Fears of a ‘US-style’ healthcare system as case challenges Canadian status quo

If Dr. Brian Day has his way, the basis of the Canadian health care system could radically change, warns the Guardian

A case before a BC courtroom could radically change the way Canadians receive their health care.

Dr. Brian Day, a former president of the Canadian Medical Association, went to court last week to launch the case, according to a Guardian report. Day wants the court to allow citizens to pay privately for medical services. If the court agrees with Day, it could end the equal access to health care that defines Canada’s system, according to the report.

“Medicare promises universal, free and equal access to health services for all Canadians. There are no qualifying tests about money, social status, family or power. All citizens are equal,” wrote the Guardian in an editorial.

“Day, a former president of the Canadian Medical Association, says Canada is the only country in the world that bans citizens from paying for medically covered services privately. He himself has charged both the B.C. government and patients for some medical services.”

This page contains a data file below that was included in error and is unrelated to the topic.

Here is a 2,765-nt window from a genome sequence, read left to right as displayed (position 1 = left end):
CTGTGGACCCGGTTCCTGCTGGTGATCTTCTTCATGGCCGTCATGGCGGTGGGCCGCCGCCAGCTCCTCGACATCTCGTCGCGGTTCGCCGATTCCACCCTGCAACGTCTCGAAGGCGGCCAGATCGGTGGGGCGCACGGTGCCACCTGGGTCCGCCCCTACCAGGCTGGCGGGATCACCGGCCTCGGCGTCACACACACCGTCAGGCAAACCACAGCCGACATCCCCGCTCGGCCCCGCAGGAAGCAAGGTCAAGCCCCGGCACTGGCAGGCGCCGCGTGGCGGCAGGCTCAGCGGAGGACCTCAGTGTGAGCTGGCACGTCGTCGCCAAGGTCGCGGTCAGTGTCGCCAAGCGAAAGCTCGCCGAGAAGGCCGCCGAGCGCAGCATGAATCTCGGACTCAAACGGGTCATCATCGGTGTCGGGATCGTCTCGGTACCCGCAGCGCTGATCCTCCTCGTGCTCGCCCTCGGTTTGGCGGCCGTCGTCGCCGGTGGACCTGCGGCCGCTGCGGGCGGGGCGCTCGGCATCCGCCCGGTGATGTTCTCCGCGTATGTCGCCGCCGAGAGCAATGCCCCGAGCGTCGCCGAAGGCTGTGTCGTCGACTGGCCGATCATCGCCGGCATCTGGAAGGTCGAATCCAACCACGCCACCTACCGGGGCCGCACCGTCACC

Day argues that restricting for-profit health care violates the Canadian Charter of Rights and Freedoms. He says the current system violates patients’ constitutional rights by forcing them to deal with long wait times, which in turn can allow their health to grow worse.

But opponents worry that if Day is successful, private clinics will hire doctors away from hospitals and public practices – meaning the people who can’t afford to pay a premium for private health care will see even longer wait times.

“People who can pay will get treatment ahead of a person whose life might depend on getting immediate care,” the Guardian editorial worried. If Day is successful, it predicted, the court could “strike down Medicare as we know it and allow a US.-style system with longer wait times, high insurance rates and skyrocketing costs, as limits are lifted on what doctors can charge patients.”